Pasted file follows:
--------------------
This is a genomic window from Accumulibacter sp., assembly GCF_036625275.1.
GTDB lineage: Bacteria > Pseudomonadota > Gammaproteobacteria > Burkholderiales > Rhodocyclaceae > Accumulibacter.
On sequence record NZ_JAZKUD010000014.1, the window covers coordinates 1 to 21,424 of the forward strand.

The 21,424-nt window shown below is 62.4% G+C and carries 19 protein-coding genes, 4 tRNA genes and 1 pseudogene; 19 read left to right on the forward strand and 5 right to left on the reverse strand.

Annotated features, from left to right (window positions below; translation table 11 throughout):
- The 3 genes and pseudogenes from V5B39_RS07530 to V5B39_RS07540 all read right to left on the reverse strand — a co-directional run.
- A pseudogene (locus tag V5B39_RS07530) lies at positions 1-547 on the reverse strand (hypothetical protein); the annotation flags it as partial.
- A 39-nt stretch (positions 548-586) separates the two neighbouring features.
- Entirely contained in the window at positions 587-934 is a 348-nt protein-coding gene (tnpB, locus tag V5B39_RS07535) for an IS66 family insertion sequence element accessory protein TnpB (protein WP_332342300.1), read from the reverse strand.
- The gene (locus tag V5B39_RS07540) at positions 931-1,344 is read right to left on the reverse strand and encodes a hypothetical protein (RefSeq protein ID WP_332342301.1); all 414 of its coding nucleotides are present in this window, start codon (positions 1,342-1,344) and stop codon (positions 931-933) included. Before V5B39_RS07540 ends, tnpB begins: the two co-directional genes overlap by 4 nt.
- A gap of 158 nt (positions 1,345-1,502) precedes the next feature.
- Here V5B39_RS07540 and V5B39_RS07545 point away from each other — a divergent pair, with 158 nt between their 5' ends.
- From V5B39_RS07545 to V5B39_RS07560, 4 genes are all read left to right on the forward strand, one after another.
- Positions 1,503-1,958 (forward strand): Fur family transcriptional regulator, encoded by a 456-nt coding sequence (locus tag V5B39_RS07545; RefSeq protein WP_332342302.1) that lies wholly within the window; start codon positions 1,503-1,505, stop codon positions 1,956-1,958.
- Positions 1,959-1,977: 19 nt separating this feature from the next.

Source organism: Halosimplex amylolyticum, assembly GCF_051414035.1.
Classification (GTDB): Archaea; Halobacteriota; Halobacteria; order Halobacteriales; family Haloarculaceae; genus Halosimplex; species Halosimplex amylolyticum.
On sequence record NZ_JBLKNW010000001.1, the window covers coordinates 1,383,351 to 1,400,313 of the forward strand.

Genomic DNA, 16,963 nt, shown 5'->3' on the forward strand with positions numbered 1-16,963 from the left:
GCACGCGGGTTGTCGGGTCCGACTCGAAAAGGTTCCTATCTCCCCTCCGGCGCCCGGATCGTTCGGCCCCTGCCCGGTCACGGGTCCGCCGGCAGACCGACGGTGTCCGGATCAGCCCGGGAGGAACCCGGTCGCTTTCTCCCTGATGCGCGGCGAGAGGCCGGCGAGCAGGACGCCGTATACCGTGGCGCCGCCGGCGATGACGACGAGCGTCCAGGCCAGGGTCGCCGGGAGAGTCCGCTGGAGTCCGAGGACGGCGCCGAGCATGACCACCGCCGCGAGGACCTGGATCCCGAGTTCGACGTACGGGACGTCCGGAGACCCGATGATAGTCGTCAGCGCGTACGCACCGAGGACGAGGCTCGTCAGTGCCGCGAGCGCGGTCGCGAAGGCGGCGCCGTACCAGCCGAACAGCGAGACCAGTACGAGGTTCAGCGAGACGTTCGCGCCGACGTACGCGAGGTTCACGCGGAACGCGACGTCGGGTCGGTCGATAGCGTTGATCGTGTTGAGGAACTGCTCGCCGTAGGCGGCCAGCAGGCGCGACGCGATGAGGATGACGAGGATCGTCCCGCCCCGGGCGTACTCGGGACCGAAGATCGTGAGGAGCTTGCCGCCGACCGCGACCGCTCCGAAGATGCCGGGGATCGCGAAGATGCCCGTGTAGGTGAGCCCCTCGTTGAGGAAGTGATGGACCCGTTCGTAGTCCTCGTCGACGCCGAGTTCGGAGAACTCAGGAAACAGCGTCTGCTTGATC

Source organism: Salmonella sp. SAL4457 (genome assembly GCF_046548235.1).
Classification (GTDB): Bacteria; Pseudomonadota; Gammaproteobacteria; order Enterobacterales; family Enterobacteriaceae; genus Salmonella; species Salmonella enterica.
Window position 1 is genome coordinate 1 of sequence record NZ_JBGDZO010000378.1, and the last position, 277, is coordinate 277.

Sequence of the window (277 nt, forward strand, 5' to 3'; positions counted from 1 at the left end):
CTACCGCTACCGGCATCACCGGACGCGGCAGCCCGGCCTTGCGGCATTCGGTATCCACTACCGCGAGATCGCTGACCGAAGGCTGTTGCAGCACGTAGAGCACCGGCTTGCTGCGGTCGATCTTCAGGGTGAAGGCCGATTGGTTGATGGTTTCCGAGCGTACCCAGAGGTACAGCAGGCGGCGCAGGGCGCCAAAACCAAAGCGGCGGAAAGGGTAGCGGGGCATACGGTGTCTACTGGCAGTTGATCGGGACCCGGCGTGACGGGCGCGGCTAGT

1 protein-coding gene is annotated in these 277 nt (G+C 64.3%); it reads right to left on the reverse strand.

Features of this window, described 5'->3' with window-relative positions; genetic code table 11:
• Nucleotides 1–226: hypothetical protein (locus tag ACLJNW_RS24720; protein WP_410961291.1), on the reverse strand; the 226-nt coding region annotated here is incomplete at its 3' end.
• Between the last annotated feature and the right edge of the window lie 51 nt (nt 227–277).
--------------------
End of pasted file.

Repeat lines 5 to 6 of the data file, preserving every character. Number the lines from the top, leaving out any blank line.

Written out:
Annotated features, from left to right (window positions below; translation table 11 throughout):
- The 3 genes and pseudogenes from V5B39_RS07530 to V5B39_RS07540 all read right to left on the reverse strand — a co-directional run.